The story of the war is contained mostly in the first three books, but there’s so much more than that going on here that the war itself is actually less than half of the whole story. If anything is evidence of that, it would be the enormous size of each book, at more than a thousand pages each. They’re some of the biggest books I’ve ever read. There is the whole backstory of the Wall, where a host of otherworldly creatures is supposed to be gathering. And the young girl with dragons as pets, whom she’s trying to raise, as well as control and army, and later rule a city. The enormity of this tale cannot be understated. But Martin manages to hold our attention throughout, with vivid characters that really come to life. There are not any pure heroes to be found in this tale, but plenty of terrible villains. Some people try to act heroic(Dany), but most of it manages to backfire on them in some way. The author has tried to craft this story with as much realism as one could fit into a fantasy tale, and he manages to do it quite well. As a budding author myself, I have no end of respect for what this man has accomplished, even if I can’t help reading the entire work saying things like, “Well I wouldn’t have done THAT to the characters.” And such. Still it’s a masterpiece, and no mistake.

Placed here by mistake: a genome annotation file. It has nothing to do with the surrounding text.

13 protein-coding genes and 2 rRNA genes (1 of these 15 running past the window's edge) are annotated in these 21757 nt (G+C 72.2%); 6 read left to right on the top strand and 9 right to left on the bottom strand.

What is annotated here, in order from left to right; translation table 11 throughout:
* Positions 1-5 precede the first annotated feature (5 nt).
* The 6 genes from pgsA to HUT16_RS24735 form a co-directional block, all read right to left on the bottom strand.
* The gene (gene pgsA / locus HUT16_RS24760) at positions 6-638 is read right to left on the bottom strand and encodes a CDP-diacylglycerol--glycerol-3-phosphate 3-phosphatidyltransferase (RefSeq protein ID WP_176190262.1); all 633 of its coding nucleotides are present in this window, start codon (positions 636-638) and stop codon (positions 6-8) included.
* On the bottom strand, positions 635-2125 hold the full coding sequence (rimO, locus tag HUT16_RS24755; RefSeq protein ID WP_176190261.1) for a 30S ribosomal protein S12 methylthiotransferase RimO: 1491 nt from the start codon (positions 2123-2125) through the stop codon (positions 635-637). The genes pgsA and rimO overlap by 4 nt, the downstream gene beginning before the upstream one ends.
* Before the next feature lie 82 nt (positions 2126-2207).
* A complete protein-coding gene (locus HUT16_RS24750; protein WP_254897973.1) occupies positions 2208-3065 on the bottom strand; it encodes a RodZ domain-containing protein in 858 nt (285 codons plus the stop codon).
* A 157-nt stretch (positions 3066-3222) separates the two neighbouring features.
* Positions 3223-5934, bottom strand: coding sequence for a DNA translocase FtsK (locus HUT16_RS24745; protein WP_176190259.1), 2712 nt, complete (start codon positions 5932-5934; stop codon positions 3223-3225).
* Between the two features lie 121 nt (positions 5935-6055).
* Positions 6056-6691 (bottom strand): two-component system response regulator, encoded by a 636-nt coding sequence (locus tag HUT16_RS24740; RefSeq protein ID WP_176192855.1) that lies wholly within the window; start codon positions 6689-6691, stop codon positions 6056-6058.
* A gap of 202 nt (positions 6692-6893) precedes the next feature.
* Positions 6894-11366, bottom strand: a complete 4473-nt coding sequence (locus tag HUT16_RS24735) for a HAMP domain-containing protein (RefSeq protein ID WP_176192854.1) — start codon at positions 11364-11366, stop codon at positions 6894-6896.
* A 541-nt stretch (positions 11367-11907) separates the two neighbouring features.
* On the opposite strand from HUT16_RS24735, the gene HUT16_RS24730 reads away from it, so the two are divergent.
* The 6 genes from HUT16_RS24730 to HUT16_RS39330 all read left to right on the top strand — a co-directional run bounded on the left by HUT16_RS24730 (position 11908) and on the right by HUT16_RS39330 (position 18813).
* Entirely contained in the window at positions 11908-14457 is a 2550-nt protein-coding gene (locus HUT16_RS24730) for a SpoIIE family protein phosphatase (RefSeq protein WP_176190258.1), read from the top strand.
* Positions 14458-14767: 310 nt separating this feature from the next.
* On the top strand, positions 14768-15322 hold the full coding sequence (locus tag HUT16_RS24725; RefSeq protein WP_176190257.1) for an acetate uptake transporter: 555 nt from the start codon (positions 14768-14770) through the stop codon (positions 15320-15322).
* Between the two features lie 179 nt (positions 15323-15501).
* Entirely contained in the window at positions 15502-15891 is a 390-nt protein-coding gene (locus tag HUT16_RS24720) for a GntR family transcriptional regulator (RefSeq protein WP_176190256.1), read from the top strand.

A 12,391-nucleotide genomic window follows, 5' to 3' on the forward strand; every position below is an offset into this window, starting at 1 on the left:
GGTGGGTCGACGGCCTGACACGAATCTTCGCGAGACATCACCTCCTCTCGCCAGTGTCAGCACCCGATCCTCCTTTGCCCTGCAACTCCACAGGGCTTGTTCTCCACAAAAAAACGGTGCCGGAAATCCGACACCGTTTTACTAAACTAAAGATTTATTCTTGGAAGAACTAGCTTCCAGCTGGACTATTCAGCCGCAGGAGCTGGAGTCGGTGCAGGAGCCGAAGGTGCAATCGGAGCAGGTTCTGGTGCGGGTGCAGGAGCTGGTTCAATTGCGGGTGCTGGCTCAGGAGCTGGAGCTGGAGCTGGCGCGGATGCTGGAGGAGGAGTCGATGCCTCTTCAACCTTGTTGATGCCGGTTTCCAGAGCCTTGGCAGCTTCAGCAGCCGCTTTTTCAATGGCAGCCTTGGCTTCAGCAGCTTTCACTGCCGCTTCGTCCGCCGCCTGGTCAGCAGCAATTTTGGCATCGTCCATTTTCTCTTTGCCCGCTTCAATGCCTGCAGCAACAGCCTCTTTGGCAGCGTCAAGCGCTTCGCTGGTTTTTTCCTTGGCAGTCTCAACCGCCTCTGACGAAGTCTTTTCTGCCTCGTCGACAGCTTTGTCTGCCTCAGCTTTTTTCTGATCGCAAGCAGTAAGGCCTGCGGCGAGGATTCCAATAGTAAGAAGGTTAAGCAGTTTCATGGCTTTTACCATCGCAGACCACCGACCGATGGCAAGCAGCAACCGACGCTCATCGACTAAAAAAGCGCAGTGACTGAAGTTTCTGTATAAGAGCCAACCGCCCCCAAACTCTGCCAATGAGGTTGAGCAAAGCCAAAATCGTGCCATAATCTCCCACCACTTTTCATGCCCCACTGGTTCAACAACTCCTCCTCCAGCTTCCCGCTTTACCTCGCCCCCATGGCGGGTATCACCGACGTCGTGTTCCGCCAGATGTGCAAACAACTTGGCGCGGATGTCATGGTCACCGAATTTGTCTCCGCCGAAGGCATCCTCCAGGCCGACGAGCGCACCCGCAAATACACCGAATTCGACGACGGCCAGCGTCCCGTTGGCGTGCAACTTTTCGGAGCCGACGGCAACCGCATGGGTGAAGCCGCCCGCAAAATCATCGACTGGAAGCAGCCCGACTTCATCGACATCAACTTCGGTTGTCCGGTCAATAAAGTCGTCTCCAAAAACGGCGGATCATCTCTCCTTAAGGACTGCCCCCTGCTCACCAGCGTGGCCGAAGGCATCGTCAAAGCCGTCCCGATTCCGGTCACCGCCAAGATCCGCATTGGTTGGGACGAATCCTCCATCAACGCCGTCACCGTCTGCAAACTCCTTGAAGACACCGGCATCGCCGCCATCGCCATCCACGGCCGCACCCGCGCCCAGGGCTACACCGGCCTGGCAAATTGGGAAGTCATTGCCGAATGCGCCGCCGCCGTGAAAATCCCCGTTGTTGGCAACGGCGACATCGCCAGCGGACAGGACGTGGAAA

This fifth book is not a direct sequel to its predecessor. For the most part it concerns other characters that don’t appear in A Feast for Crows. He started writing about so many different people that it simply wouldn’t all fit into one book. So the plot and story of this book and the preceding one really happen at the same time.
So what is A Dance with Dragons? A great big book with a lot happening in some places, and very little in others. The rest of this review will assume the reader is familiar with the previous texts. If you haven’t read them, and don’t want to know what’s going to happen, I advise to stop here.
The folks who receive the most attention are probably Daenerys Targaryen, and Tyrion Lannister, and rightfully so I would say. They are my favorite surviving characters. The last third of the book catches up with Feast, so we get to find out what happens to Cersei and Jamie Lannister. We’re given more of Victarion Greyjoy’s voyage as well, another brilliant example of Martin’s ability to write a character that you love to hate. The Dorne story is followed up as well, part of it is concluded, and part of it is not.